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NEWS
By John E. McIntyre and The Baltimore Sun | March 4, 2012
It's National Grammar Day, huzzah! You Don't Say brings you the fourth and final installment of Grammarnoir 4: Final Edition. " The previous installments: Part 1: "A Belle in the Night" Part 2: "The Mission" Part 3: "The Belly of the Beast" And now, the thrilling conclusion:   Part 4: The Chief I knew what to expect: a little man at...
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NEWS
By John E. McIntyre and The Baltimore Sun | January 10, 2013
The first installment of Grammarnoir 5: The Shame of the Prose will be posted on Monday, February 11. The remaining installments will be posted on successive Mondays, with the final installment appearing on March 4, National Grammar Day. Grammarnoir 1 , Grammarnoir 2: Pulp Diction , and Grammarnoir 3: The Wages of Syntax are available as podcasts. These are the links for Grammarnoir 4: Final Edition : "A Belle in the Night," "The Mission," "The Belly of the Beast," and "The Chief.
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NEWS
By Frank D. Roylance and Frank D. Roylance,Sun Staff Writer | September 15, 1995
The Evening Sun publishes its final editions today, a victim of changing times and failing circulation.During its 85-year lifetime, the Baltimore paper gained a national reputation for the social and political commentary of its most famous alumnus, H. L. Mencken. It won a pair of Pulitzer Prizes and helped launch the careers of many talented journalists, including biographer and author William Manchester, and broadcasters Jim McKay and Louis R. Rukeyser.Lively and irreverent in its heyday, The Evening Sun was created by the morning Sun in 1910 to challenge Baltimore's two afternoon papers, the News and the Star.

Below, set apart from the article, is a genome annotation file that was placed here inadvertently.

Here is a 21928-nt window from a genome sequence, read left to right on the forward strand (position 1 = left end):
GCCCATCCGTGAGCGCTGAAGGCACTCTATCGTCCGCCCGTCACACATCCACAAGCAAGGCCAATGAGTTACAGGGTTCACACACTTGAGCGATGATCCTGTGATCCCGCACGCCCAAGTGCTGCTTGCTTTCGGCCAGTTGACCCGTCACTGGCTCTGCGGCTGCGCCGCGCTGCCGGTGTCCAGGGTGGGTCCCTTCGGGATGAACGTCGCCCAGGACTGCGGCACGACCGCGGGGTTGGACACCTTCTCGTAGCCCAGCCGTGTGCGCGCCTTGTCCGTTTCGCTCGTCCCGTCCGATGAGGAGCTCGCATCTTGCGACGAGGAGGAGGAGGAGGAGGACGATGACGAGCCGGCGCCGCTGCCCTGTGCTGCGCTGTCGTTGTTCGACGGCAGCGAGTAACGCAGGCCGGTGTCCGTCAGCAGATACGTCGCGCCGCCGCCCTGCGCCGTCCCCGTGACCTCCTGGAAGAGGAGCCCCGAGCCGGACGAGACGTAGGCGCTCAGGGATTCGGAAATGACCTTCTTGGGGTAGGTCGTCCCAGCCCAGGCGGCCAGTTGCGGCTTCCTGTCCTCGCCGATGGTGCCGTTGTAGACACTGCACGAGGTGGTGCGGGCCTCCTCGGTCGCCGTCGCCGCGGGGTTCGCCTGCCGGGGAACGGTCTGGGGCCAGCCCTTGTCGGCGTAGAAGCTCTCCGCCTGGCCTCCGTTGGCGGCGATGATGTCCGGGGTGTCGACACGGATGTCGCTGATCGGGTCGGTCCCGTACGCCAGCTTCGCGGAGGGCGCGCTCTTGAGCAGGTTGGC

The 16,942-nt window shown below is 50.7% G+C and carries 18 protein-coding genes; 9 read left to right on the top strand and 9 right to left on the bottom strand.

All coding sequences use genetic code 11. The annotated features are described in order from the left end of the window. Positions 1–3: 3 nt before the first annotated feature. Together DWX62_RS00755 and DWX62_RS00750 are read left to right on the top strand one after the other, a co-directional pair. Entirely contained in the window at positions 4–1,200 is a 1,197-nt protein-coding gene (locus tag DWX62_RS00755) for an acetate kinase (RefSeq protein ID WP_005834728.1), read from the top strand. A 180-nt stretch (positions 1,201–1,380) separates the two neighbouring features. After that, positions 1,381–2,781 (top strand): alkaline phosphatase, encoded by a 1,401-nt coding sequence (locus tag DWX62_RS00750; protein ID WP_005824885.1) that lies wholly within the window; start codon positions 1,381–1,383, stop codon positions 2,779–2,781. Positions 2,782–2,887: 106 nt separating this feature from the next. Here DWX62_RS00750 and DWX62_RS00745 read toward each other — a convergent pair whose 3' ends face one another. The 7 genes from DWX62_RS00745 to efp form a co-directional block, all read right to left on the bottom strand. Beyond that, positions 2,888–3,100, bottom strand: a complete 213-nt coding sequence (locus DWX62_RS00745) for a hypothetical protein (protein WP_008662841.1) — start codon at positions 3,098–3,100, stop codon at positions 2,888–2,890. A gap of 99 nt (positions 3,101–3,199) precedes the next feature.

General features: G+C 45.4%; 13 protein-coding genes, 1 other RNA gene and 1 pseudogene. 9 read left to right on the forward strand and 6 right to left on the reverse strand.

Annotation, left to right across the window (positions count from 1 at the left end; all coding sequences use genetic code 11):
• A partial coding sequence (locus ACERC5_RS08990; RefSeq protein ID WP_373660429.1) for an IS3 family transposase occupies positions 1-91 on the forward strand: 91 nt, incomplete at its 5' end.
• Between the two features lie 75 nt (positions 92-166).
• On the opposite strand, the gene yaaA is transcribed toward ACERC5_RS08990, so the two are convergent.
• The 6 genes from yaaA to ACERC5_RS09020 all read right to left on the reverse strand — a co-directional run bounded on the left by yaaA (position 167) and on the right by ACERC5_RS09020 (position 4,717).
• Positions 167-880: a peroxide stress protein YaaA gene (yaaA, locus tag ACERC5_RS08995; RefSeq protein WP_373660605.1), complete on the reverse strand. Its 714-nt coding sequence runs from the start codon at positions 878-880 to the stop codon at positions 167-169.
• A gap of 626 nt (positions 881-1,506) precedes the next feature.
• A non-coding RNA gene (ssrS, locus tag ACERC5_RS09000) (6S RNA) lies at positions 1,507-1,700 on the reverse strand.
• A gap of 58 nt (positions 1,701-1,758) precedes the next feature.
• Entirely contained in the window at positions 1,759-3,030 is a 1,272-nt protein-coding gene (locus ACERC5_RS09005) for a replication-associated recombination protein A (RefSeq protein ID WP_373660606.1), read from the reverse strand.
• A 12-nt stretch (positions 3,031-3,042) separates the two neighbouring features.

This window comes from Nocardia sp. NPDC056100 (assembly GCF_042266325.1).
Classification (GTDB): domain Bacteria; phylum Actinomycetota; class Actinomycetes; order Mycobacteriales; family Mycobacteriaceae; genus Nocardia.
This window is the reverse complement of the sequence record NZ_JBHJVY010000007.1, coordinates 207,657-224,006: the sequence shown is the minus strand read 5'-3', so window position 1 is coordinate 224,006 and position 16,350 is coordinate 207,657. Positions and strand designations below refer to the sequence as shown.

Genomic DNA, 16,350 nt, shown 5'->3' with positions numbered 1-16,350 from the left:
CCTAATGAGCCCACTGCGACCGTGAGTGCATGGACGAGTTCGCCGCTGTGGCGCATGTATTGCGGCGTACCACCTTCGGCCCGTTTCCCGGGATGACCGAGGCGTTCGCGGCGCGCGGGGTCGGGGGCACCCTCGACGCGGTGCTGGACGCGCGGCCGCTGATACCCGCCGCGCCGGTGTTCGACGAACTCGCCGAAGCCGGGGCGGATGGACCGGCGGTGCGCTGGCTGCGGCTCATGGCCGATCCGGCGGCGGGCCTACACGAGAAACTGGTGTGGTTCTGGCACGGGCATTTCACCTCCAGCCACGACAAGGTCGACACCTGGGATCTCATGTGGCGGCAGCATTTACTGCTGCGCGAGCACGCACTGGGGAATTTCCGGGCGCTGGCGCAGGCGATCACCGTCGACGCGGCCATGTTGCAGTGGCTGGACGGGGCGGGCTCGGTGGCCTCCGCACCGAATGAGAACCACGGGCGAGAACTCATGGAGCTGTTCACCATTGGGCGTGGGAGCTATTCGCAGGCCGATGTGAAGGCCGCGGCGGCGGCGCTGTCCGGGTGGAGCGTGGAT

NEWS
By John E. McIntyre and The Baltimore Sun | April 26, 2012
Steve Buttry meditated yesterday on recapturing the joy and excitement of journalism , offering some valuable suggestions. I have another. Relish the work.  I mean the real work, not the attend-multiple-meetings, pretend-crap-is-better-than-it-is routines that eat into the day, and I have fresh examples.  Last night, as we were closing the final edition of the paper, word started leaking out that an arrest had been made in the killing of Phylicia Barnes, a teenager from North Carolina who disappeared and whose body was subsequently found in the Susquehanna River, a story we had been following for months.  Kim Walker, on the metro desk, was taking information from Justin Fenton, our crack police reporter.
NEWS
January 30, 1994
BEGINNING TUESDAY, the final editions of The Sun and Th Evening Sun will get a new look, signaling the latest-breaking news and sports.The Sun's final edition will contain news happening as late as 2 a.m. In The Evening Sun, with a final edition deadline past noon, you'll get that day's breaking news.Look for the bolder headlines and distinctive red final edition markers, available only at your newsstand or in sidewalk boxes.
NEWS
January 18, 1994
In the final edition of yesterday's Evening Sun, Adrienne Walker-Pittman's name was misspelled. She is a spokeswoman for the Baltimore-Washington International Airport.The Baltimore Sun regrets the error.
NEWS
By John E. McIntyre and The Baltimore Sun | January 10, 2013